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How does a sinkhole like this form, especially under a house? How do you know if your house is sitting on top of a potential sinkhole?

We usually see sinkholes on the news when they open up in a roadway and swallow nearby trees or passing cars. Sinkholes, or sinks, mysteriously appear all across the United States, but are mostly found in Florida, Alabama, Kentucky, Missouri, Pennsylvania, Tennessee and Texas. They usually form in areas with soft bedrock or marshy terrains.

Areas where the bedrock is made up of soft minerals and rocks like salt, gypsum, limestone or dolomite are most susceptible. Groundwater running through the rock begins to erode it. Caverns and spaces are created by the eroded rock washing away. The land on top stays intact until the underground space becomes too large, causing the surface to collapse.

Mark Gormus / Richmond Times-Dispatch via AP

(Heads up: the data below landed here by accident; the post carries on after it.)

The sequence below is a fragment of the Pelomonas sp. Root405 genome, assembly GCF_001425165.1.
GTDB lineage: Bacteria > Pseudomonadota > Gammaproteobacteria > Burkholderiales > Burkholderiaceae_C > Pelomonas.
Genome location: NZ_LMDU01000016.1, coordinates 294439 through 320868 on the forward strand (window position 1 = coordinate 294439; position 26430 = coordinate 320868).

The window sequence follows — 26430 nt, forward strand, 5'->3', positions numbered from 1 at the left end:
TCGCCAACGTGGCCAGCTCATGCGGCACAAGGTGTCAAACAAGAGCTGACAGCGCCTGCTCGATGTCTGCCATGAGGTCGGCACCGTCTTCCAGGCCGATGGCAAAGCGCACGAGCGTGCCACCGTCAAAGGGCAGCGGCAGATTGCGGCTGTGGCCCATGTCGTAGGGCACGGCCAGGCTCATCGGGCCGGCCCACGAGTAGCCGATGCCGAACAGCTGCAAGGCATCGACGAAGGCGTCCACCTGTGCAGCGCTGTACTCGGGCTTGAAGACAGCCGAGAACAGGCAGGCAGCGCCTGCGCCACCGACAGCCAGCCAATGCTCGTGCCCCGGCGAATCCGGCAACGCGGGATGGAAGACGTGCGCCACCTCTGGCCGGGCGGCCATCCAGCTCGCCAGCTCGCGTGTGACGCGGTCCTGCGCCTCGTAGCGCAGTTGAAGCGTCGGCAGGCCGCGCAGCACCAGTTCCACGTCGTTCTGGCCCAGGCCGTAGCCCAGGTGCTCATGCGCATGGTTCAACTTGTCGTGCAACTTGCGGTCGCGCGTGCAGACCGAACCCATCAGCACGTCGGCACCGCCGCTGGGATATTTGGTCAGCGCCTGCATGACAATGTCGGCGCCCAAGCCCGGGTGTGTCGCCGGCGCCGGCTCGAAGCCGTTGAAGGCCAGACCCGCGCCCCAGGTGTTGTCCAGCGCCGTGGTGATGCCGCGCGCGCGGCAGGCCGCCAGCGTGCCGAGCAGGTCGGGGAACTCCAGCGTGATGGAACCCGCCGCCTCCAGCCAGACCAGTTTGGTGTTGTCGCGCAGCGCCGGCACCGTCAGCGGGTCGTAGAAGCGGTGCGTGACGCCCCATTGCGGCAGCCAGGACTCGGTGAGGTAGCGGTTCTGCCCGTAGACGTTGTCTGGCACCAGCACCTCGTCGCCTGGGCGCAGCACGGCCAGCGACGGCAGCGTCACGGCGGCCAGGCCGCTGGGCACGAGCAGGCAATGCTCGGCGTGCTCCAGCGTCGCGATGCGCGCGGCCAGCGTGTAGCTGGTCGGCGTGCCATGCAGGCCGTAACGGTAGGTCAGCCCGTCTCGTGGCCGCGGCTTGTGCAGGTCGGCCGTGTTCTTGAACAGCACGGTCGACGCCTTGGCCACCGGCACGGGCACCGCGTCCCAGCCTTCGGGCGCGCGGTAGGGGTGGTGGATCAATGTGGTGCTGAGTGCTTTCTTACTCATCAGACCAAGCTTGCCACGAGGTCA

Sinkholes usually form where the land does not have good surface drainage. During rains, the water soaks into the ground and stays in the cavern. When the water travels to another location, the land above may not be able to sustain the weight and will collapse.

Humans can also be responsible for sinkholes. Pumping groundwater in construction and development plans may open up weakened areas in the ground. When water is diverted or drainage patterns are changed, sinkholes can also form. If the land is altered, the weight of new material may shift the land and a sinkhole can open up.

For more on sinkholes and facts that could save your life, visit Live Science.

Sources: MSNBC, USGS